Selection and Sequencing Of Bispecific Antibodies in RRMM and Key Takeaways


Focusing on recent clinical trial data, expert panelists take a broad look at how they might select and sequence bispecific antibody therapies in practice.


Ajai Chari, MD: Wecovered efficacy, safety, CRS [cytokine release syndrome], and all these things. You’ve used the bispecific. Omar, what happens when it stops working? Now what?

Omar Nadeem, MD: We’ve hit on a few of these points already, having newer agents with different targets or mechanisms of action. Thankfully, that pool and development is ongoing and growing very quickly. If you’ve had a BCMA bispecific, could you go on to a different target like cevostamab or talquetamab or other GPRC5D-targeting modalities, such as CAR [chimeric antigen receptor] T-cell therapy? There’s more going on in that space. We have several other investigation agents like iberdomide and CELMoDs [cereblon E3 ligase modulators] in development. You have so much going on in the field that we have to look beyond some of the therapies that we’re talking about now. The big question in that space is, can you give another T-cell redirecting therapy immediately after something like a bispecific? Your group has shown that you can, and you start to see clear benefits using that mechanism. Not necessarily even about the target. That’s something that we need to see going forward. Is T-cell health still adequate at that point to give all these therapies back to back?

Ajai Chari, MD: Keep in mind that these are phase 1 studies. We’re learning so much. Obviously, when we haven’t even gotten to RP2D [recommended phase 2 dose] and figured out all the right doses and schedules. But that theoretical concern of T-cell exhaustion hasn’t been borne out. You can easily go from 1 bispecific to another.

The other thing to mention is that when we talk about these, there are the combination strategies we’ve alluded to as well. We’ve heard about the addition of CD38. We’re waiting for the addition of IMiDS [immunomodulatory drugs]. Cristina, you alluded to dual bispecifics in Spain. There are a lot of interesting strategies that we’re looking forward to.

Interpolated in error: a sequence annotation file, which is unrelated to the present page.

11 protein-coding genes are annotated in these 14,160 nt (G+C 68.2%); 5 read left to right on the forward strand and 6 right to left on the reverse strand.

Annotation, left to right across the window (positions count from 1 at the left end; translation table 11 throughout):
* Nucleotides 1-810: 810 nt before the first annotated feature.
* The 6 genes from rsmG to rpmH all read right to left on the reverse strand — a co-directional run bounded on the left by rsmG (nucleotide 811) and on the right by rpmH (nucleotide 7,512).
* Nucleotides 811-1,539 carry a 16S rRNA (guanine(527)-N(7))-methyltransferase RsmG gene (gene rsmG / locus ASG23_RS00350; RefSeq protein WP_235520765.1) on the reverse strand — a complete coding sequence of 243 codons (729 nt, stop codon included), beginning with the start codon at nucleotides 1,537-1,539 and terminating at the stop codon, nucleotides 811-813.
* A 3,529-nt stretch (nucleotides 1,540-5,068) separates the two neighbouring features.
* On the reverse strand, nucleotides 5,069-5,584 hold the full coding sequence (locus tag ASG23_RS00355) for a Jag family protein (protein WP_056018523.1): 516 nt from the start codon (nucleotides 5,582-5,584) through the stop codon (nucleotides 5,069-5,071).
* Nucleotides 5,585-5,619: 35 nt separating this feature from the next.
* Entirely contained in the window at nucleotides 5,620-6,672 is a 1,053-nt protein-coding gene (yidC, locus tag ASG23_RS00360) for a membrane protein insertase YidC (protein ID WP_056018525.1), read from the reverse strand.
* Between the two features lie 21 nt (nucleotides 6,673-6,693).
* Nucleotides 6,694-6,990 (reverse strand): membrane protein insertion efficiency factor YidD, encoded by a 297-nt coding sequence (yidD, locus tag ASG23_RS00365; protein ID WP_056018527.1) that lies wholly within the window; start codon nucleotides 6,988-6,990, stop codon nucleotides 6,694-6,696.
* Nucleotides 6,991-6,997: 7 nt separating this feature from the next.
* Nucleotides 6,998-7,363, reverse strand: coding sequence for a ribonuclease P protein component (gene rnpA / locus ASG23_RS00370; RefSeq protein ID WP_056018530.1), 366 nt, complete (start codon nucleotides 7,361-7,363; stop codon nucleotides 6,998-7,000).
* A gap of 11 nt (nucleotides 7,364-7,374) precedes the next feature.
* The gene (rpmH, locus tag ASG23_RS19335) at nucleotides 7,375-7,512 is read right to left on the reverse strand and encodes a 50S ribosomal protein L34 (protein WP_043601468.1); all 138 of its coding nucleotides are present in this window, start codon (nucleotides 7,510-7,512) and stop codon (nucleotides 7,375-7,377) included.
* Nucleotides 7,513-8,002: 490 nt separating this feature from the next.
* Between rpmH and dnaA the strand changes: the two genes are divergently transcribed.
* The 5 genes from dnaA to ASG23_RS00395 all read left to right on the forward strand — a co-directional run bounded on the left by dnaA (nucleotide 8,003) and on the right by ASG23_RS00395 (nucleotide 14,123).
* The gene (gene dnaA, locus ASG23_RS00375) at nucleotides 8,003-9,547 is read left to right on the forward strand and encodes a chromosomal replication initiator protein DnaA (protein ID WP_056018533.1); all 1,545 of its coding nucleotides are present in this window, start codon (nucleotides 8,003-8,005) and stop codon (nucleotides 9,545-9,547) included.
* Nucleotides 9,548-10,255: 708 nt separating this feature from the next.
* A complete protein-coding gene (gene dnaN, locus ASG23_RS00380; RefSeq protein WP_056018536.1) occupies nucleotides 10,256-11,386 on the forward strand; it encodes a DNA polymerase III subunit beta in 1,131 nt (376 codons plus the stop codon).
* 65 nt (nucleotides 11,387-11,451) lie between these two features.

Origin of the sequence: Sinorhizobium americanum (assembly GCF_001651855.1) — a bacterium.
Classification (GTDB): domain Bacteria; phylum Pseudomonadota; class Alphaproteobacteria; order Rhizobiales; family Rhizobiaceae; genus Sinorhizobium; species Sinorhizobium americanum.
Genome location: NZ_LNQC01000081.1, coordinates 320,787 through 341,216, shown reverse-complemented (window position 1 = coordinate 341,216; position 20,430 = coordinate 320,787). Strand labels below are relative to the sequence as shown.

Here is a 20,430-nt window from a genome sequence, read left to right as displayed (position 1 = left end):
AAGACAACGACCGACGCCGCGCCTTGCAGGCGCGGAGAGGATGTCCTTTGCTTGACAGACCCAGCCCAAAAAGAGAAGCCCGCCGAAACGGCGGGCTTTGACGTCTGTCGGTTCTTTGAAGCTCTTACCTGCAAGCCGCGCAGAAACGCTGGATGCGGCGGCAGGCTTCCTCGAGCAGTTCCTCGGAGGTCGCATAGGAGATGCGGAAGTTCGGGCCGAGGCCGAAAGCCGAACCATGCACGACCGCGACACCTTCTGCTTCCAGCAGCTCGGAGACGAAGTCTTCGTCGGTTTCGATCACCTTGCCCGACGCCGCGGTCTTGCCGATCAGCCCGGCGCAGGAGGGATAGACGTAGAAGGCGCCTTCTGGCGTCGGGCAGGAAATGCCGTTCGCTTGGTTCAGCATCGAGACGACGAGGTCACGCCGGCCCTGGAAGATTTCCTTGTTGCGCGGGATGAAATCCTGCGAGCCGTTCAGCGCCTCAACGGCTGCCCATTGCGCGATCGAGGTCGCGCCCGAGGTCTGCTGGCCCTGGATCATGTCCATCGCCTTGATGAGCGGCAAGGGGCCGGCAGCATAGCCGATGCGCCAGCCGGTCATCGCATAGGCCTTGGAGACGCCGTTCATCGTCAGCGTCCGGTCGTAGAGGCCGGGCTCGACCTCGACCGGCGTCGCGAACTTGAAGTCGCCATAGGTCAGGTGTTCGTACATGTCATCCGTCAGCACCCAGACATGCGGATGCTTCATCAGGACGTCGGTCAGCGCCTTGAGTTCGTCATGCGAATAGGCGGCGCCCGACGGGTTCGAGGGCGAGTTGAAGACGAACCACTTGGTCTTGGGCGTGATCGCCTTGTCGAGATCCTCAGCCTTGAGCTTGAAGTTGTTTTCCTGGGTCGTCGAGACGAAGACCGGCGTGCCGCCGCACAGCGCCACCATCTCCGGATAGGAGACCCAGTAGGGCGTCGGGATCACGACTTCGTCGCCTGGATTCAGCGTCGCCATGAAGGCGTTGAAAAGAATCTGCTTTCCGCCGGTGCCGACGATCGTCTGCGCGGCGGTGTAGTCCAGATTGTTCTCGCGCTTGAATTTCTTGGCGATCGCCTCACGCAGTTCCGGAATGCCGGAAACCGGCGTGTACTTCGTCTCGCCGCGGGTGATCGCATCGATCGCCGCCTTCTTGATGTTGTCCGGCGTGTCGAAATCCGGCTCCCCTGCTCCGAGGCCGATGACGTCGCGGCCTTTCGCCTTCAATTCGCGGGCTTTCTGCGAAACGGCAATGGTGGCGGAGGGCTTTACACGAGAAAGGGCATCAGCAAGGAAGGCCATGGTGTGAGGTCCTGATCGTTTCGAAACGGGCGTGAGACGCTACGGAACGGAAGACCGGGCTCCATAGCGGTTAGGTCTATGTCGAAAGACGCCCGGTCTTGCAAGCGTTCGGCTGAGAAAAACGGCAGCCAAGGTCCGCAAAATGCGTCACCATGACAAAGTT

To close this BCMA category, we have updates on the table…. The number of choices seems to be growing exponentially. But we have, from left to right, a variety of constructs that have been presented, probably the largest with the belantamab and teclistamab. As a whole, some of the differences we see at the top are IV [intravenous] vs subcutaneous, weekly vs every 3 weeks. Those are differences in this administration. But they’re typically 5 to 6 lines of prior therapy, heavily treated triple-class refractory, and very well represented as a class. We’re seeing response rates of 60% to 80%. For the PFS [progression-free survival], the only readout we have is from teclistamab, which is very impressive—over 11 months for an off-the-shelf product, with an encouraging duration of response of 18 months.

In terms of toxicity, CRS [cytokine release syndrome] as a class is 60% to 80%, typically grade 1/2, with very little high-grade CRS. Perhaps there are differences in the treatment of emergent neuropathy and some of the constructs. But infection signals are across the board, and COVID-19–related deaths are also across the board. There a lot of choices. To conclude, what’s going to help us pick these are if the efficacy seems comparable and the safety seems comparable, with that neuropathy signal. The route of administration will differ. One of the biggest differences is who is going to get to market first.

Cristina Gasparetto, MD: I agree.

Ajai Chari, MD: We’re awaiting the approval of teclistamab later this year, with other drugs to follow. Finally, you’ve heard from us lessons learned. I would expand a little about CRS management. What are the things at this point if we’ve treated about 150 patients with bispecifics? It starts when you admit the patient, making the inpatient team. That’s something we’ve been doing. In the era of COVID-19, it’s hard to do outpatient dosing. If you’re going to do that, you’d better train your ER [emergency department] staff to recognize it and give patients bracelets, because you don’t want people going into the COVID-19 rabbit hole for a T-cell redirection fever. We train ER staff, inpatient staff, and frontline nursing to do more frequent vital signs. Sometimes a patient goes from grade 1 to a higher grade very frequently. Maybe we increase vital sign check frequency.

We have order sets. If you’ve never given tocilizumab, don’t waste time looking up that drug. Have the pharmacy mix the drug quickly, get that drug back to the nurse quickly, hang it quickly, and make sure they have an IV. We’ve had some delays for IV infiltration, which have had some adverse sequelae. And then train all the other teams, the neurologists for neurotoxicity, and the infectious disease team for these opportunistic infections that we’ve never seen before. It takes a team effort. The good news is that these patients are getting amazing responses. When done safely with an experienced team, not just physicians, it’s going to be a game changer for patients. But this is a great option for patients. Thanks. Great discussion.

Transcript edited for clarity.

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